In Brief

Why funeral urns are washing up on Dutch beaches

Mystery as human ashes from Germany land up 500 miles away

The discovery of three funeral urns full of human ashes on beaches in the Netherlands has prompted a public apology by a Dutch shipping company.

The containers all washed up separately on shores in the neighbouring western coastal towns Katwijk and Noordwijk over the past week, sparking “fevered speculation about how they got there”, reports The Guardian.

The metal urn lids were stamped with the dates of birth, death and cremation of the deceased, and marked “for collection” from a crematorium in Mecklenburg-Vorpommern, northern Germany – nearly 500 miles away, says German newspaper Deutsche Welle.

All three were found by local people, including 14-year-old Maarten van Duijn and his father. The schoolboy told reporters: “We checked it out, because we thought it could have been a disguise for something else, drugs for example.” 

The discovery that the urns really did hold human ashes triggered a statement from the Stralsund public prosecutor’s office, which covers the Greifswald area, saying that a formal investigation might be launched.

However, shipping firm Trip Scheepvaart yesterday admitted responsibility for the incident, telling Germany’s DPA news agency that the urns had “slipped from an employee’s hands over the railing” of one of its vessels ahead of a planned mass marine funeral.

“The incident is very unpleasant for us,” said company spokesperson Silvia Roos, who added that the firm was considering how to apologise to the relatives of the deceased.

Roos added that the contents of two of the three urns have now been scattered at sea, with plans to do the same with the third shortly.

Germany has “some of the strictest rules in Europe for the disposal of human ashes”, including burials at sea, prompting “initial confusion about how the urns made their way to the Netherlands”, reports the BBC.

In most German states it is illegal to keep, bury or scatter human ashes outside of a cemetery, and ashes intended for sea burials must be put in an urn that is biodegradable - which the metal ones found in the Netherlands do not appear to have been.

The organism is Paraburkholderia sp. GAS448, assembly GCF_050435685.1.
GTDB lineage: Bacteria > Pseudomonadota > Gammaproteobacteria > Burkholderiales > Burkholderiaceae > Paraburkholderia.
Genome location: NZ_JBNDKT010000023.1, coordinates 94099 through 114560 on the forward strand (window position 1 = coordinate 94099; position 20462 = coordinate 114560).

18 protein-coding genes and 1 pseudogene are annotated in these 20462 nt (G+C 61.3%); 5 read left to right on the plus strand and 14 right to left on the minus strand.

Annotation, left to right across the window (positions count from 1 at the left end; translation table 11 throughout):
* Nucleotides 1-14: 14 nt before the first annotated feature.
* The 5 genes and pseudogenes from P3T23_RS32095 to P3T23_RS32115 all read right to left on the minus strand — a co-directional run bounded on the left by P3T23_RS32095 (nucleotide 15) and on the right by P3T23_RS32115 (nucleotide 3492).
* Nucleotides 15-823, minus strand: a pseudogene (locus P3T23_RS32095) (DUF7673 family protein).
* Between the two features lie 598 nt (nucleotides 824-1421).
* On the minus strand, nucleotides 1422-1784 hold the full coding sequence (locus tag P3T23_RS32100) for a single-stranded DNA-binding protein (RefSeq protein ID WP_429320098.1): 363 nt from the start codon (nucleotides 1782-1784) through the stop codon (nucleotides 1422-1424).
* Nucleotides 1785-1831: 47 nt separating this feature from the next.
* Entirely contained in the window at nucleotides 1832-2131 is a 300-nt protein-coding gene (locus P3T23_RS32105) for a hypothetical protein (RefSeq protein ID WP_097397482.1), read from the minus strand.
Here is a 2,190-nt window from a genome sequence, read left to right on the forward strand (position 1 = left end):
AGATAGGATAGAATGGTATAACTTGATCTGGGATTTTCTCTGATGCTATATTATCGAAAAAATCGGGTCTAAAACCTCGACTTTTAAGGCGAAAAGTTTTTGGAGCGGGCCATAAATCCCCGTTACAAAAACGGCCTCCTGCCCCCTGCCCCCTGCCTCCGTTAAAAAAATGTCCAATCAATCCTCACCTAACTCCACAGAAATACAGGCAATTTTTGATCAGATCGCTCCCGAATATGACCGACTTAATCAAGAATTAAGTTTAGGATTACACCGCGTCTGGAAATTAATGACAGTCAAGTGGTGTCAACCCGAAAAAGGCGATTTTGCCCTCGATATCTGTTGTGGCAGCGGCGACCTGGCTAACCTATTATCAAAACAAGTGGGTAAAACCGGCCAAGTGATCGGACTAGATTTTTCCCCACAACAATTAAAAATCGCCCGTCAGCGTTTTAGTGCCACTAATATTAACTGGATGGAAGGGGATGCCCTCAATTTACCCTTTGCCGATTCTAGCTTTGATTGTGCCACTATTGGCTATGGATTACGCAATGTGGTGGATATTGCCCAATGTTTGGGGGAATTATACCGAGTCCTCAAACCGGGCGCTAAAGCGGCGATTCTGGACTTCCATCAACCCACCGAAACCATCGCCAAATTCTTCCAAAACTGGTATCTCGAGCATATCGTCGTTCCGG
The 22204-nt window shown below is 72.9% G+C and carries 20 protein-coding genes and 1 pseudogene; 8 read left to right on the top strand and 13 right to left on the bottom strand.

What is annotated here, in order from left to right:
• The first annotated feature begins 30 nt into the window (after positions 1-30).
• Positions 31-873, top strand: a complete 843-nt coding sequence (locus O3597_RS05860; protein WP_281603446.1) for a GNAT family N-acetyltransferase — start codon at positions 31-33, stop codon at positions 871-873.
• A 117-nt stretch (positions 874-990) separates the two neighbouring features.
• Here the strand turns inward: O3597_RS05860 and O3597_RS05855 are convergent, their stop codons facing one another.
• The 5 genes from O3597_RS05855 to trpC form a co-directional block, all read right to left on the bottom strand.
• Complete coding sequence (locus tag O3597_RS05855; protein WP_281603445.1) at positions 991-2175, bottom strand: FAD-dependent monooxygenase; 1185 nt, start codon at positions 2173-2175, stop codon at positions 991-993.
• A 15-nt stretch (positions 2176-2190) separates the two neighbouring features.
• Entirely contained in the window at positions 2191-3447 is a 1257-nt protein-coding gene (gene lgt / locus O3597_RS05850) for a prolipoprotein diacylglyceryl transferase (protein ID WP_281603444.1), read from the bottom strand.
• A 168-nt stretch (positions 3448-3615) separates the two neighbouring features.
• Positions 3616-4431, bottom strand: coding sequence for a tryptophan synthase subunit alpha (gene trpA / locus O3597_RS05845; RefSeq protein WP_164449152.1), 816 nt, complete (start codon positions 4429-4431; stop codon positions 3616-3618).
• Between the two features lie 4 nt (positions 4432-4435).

Recommended

Pope Benedict ‘turned blind eye’ to child sex abuse
VATICAN CITY, VATICAN - DECEMBER 25:Pope Benedict XVI waves to the faithfuls as he delivers his Christmas Day message 'urbi et orbi' blessing (to the city and to the world) from the central b
Getting to grips with . . .

Pope Benedict ‘turned blind eye’ to child sex abuse

‘Ugly’ Paris to get makeover in viral campaign victory
Paris pictured from above at dusk
Stranger than fiction

‘Ugly’ Paris to get makeover in viral campaign victory

Ashling Murphy: the calls for change to protect women in Ireland
Vigils have taken place across the Republic of Ireland in memory of Ashling Murphy
In Depth

Ashling Murphy: the calls for change to protect women in Ireland

Will Russia try to invade Ukraine in 2022?
Ukrainian troops from the Donbass Battalion
Getting to grips with . . .

Will Russia try to invade Ukraine in 2022?

Popular articles

Best new TV crime dramas of 2022
Hidden Assets BBC
In Depth

Best new TV crime dramas of 2022

Is Bosnia on the brink of another civil war?
Bosnian Serb leader Milorad Dodik
In Depth

Is Bosnia on the brink of another civil war?

Djokovic vs. Nadal vs. Federer: career records and grand slams
Novak Djokovic, Rafael Nadal and Roger Federer have all won 20 grand slam singles titles
Profile

Djokovic vs. Nadal vs. Federer: career records and grand slams

The Week Footer Banner